A portrait of beauty, but be warned: Their looks are toxic
In her regular column, Dorothy Blundell takes a sideways look at the collections of The Bowes Museum where she is a volunteer
BEAUTY is in the eye of the beholder, so they say. Lucky, then, the women whose beauty was in the eye – and brush strokes – of portrait artists: their looks will never fade.
In fact, before the 18th century the link between oil painting and face painting was physical as well as aesthetic as ingredients were similar. Women mixed their own lotions just as artists would prepare their paints. But beauty came at a high price, for many of the substances they used were highly toxic.
The fashionable look in the 18th century was pale and interesting... like the sitter in The Bowes Museum’s Portrait of a Lady by Sir Joshua Reynolds (1723-1792). Being pale showed you were rich enough to avoid working in the fields, getting sunburnt and windblown.
And if you needed extra pallor, or to disguise the effects of age or disease, you could always try rice powder, vinegar, hartshorn or gum arabic – all relatively harmless. Not so benign was lead. The metal was steeped in vinegar for weeks and then dried and pounded into a flaky white powder. It was so popular for its opaque qualities that its use continued despite knowing it caused the wearer to lose their hair, teeth and even their life.
It is hoped that such misfortune did not befall the unidentified Lady in Reynolds’ painting, which was bought by John Bowes in 1840 for £36. In her case, it is thought that the glazes applied by the artist to enhance her complexion have faded, resulting in her washed-out appearance.
About 100 years earlier, Sir Anthony Van Dyck painted Olivia Porter, a lady-in-waiting to Queen Henrietta Maria, whose face appears a picture of health. Perhaps she used rouge to achieve such a glow? At that time, cheeks were reddened by adding red colouring to white lead or by using Spanish paper which was dyed red to rub on the skin. Lips were reddened with fruit juice or cochineal (squashed bugs). Later rouge concoctions might contain sandalwood, brazilwood, safflowers or red wine, but the most popular – and poisonous – included vermilion made from the mineral cinnabar, also known as mercury sulphide.
The author of a 1760 work, The Art of Beauty, warns: “It is very dangerous; using it frequently, wearers may lose their teeth, acquire a stinking breath, and excite a copious salivation” (in other words, mercury poisoning).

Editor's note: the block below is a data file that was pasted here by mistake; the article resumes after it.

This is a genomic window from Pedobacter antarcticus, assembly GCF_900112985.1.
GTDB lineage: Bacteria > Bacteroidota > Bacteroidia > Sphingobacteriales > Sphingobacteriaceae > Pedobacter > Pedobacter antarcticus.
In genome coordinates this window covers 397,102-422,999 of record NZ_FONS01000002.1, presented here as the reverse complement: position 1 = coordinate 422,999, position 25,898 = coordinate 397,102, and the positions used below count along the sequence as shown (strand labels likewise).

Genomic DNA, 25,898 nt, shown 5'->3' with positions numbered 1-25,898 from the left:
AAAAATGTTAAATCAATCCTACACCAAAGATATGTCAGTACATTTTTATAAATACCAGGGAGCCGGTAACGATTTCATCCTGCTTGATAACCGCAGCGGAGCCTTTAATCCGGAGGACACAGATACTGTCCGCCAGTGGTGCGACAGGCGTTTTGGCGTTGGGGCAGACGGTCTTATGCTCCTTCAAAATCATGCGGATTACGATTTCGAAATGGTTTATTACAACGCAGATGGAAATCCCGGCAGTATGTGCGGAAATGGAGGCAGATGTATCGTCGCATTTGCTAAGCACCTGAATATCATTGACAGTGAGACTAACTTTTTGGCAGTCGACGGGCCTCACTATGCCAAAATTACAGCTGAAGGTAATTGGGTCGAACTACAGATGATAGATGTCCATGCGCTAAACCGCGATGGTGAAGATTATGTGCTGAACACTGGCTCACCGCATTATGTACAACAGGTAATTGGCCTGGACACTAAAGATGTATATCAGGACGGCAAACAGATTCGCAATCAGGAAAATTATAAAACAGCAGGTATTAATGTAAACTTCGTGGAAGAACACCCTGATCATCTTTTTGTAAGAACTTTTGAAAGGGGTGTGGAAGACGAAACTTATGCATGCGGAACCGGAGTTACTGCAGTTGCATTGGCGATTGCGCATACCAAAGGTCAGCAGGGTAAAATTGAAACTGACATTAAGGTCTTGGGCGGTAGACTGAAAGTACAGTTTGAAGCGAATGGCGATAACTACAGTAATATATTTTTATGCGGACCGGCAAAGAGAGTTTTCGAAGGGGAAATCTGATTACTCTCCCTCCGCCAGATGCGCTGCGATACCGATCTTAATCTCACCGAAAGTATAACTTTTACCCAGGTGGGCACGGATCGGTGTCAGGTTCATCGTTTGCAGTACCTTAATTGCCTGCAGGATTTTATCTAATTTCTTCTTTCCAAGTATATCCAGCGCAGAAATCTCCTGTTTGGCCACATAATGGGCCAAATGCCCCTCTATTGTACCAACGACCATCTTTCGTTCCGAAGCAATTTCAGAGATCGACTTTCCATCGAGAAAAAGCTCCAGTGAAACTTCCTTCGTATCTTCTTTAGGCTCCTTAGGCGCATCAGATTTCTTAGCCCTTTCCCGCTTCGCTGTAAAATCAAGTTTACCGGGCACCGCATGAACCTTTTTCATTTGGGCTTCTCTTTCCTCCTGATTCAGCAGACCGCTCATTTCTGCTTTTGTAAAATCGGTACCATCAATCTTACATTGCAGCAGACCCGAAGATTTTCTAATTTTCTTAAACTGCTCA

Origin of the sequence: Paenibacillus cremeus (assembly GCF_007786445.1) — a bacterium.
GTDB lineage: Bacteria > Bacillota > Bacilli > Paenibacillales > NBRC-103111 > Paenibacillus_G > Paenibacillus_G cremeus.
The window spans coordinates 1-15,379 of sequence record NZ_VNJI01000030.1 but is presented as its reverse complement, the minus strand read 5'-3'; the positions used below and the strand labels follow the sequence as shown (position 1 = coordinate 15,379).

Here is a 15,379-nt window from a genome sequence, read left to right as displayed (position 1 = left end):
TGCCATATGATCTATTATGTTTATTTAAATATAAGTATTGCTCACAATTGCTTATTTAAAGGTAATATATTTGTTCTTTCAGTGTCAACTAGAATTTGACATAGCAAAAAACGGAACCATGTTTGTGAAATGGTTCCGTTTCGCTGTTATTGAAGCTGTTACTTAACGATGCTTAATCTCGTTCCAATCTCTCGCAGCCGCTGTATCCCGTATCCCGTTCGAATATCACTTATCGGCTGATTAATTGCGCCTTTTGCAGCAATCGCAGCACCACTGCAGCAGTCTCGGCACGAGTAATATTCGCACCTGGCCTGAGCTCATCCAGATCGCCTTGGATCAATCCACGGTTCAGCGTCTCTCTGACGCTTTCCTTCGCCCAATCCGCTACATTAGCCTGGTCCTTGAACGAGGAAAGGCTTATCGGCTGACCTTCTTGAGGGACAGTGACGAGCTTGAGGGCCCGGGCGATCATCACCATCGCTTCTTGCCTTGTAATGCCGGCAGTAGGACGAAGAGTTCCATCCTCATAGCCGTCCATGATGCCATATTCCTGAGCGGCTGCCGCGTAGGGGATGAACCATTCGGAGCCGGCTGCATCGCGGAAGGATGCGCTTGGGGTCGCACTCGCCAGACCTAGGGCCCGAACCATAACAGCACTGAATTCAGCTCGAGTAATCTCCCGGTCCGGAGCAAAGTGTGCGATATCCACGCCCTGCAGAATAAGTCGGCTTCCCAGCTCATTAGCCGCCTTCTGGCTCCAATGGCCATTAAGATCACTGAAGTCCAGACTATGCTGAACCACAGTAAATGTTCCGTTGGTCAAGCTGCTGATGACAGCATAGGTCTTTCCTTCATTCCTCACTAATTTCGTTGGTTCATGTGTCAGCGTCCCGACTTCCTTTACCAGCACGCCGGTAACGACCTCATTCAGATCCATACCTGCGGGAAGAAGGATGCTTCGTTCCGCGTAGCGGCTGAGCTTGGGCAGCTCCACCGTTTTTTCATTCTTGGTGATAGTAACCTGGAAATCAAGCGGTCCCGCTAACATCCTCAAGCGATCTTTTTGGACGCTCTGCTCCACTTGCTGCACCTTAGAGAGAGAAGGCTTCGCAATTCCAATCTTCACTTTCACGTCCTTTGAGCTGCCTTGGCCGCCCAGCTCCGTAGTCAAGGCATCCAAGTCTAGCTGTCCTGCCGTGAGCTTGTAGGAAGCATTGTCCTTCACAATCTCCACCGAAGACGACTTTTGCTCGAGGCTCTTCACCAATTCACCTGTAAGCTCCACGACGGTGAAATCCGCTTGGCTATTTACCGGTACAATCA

The museum has a second portrait of Olivia displayed in a specially commissioned frame that depicts yet another potentially poisonous beauty treatment – viper wine.
The carved and gilded frame shows a flask of the drink which was the 17th century equivalent of Botox.
Drinking the mixture of alcohol and venomous snake meant cheeks and lips would be plump and faces numbed, making you look young and beautiful... or, quite possibly, dead.
For Josephine Bowes, applying thick, greasy stage make-up would have been routine in her acting career before marrying John. We know she admired Empress Eugenie, her direct contemporary, and tried to emulate her style. By this time, a more natural look was fashionable and the heavy face paints were consigned to “ladies of the night”.
Reports suggest that the empress was never one to indulge in a lengthy toilette and cared little about the fuss surrounding her beauty. She was, however, the star customer of Pierre-Francois-Pascal Guerlain, a perfumer and purveyor of smelling salts, who founded Guerlain in 1828 in Paris.
The empress had radiant skin and inspired many beauty products, such as Eugenie’s Secret of Beauty and Creme Imperatrice. Whether Josephine bought any of these is not recorded.
We do know that by way of health treatment rather than beauty regime, she took baths of “coal-black acid” (sulphur baths made from a solution of potassium sulphide) which, according to Streatlam visitor Augustus Hare, “refreshes her system but leaves her nails black”.
He also described her as having “painted her underlids with belladonna”.
This poisonous plant with its dark berries is so called after the “beautiful women” of Renaissance Italy, who used it to enlarge the pupils of their eyes, and so be more alluring.
In England, Lady Catherine Lucy Wilhelmina Stanhope, only daughter of the 4th Earl of Stanhope, was widely regarded as the most beautiful woman at court.
She served as a maid of honour at Queen Victoria’s coronation in 1838 and was a bridesmaid at her wedding to Prince Albert two years later.
Her portrait, painted by Lawrence Alma-Tadema in 1882, shows her to still be of striking looks at the age of 63.
Her second husband, Harry George Vane Powlett, the 4th Duke of Cleveland, was a contemporary of John Bowes.
Finally, among many women who grace the walls of the museum is one clearly dressed for a party. She has dark looks, pale skin and a delicate cupid’s bow mouth which any lipstick advertiser would sell their soul for.
Her hairstyle is simple and adorned with a headdress of ivy. The overall effect is elegant and compelling. The painting, called La Sortie du Bal (Leaving the Ball), by French painter Joseph-Desire Court, is one of three Court paintings bought by John and Joséphine in 1866. Go and behold it – and other beauties – in the picture galleries for yourself.